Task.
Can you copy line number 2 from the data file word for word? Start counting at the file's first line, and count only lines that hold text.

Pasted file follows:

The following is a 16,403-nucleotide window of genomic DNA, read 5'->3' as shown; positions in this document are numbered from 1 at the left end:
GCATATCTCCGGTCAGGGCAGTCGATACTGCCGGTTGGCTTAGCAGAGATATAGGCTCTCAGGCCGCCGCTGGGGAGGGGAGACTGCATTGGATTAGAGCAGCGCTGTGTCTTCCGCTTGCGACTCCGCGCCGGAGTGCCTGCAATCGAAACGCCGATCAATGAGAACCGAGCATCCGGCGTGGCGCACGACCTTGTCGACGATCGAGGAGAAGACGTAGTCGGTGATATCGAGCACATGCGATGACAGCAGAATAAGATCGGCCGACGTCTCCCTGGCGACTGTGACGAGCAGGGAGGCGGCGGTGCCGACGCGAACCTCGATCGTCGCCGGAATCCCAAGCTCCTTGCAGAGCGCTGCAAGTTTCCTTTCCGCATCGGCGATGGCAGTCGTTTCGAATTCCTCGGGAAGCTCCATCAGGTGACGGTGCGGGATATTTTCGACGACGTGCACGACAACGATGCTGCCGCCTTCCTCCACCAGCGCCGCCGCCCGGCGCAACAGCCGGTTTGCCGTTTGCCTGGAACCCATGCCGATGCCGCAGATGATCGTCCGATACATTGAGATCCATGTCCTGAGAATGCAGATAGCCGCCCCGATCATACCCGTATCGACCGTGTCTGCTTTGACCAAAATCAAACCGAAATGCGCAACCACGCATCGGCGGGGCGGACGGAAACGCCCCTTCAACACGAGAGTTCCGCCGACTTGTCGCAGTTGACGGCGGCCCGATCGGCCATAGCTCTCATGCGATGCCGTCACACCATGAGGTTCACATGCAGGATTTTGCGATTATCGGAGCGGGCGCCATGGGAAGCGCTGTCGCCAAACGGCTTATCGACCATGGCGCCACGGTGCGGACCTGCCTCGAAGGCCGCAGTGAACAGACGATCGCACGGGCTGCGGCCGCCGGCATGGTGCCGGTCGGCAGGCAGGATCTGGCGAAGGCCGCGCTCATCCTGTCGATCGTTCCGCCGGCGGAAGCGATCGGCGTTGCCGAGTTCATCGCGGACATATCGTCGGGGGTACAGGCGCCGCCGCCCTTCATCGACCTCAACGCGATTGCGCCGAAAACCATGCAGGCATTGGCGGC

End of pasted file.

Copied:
GCATATCTCCGGTCAGGGCAGTCGATACTGCCGGTTGGCTTAGCAGAGATATAGGCTCTCAGGCCGCCGCTGGGGAGGGGAGACTGCATTGGATTAGAGCAGCGCTGTGTCTTCCGCTTGCGACTCCGCGCCGGAGTGCCTGCAATCGAAACGCCGATCAATGAGAACCGAGCATCCGGCGTGGCGCACGACCTTGTCGACGATCGAGGAGAAGACGTAGTCGGTGATATCGAGCACATGCGATGACAGCAGAATAAGATCGGCCGACGTCTCCCTGGCGACTGTGACGAGCAGGGAGGCGGCGGTGCCGACGCGAACCTCGATCGTCGCCGGAATCCCAAGCTCCTTGCAGAGCGCTGCAAGTTTCCTTTCCGCATCGGCGATGGCAGTCGTTTCGAATTCCTCGGGAAGCTCCATCAGGTGACGGTGCGGGATATTTTCGACGACGTGCACGACAACGATGCTGCCGCCTTCCTCCACCAGCGCCGCCGCCCGGCGCAACAGCCGGTTTGCCGTTTGCCTGGAACCCATGCCGATGCCGCAGATGATCGTCCGATACATTGAGATCCATGTCCTGAGAATGCAGATAGCCGCCCCGATCATACCCGTATCGACCGTGTCTGCTTTGACCAAAATCAAACCGAAATGCGCAACCACGCATCGGCGGGGCGGACGGAAACGCCCCTTCAACACGAGAGTTCCGCCGACTTGTCGCAGTTGACGGCGGCCCGATCGGCCATAGCTCTCATGCGATGCCGTCACACCATGAGGTTCACATGCAGGATTTTGCGATTATCGGAGCGGGCGCCATGGGAAGCGCTGTCGCCAAACGGCTTATCGACCATGGCGCCACGGTGCGGACCTGCCTCGAAGGCCGCAGTGAACAGACGATCGCACGGGCTGCGGCCGCCGGCATGGTGCCGGTCGGCAGGCAGGATCTGGCGAAGGCCGCGCTCATCCTGTCGATCGTTCCGCCGGCGGAAGCGATCGGCGTTGCCGAGTTCATCGCGGACATATCGTCGGGGGTACAGGCGCCGCCGCCCTTCATCGACCTCAACGCGATTGCGCCGAAAACCATGCAGGCATTGGCGGC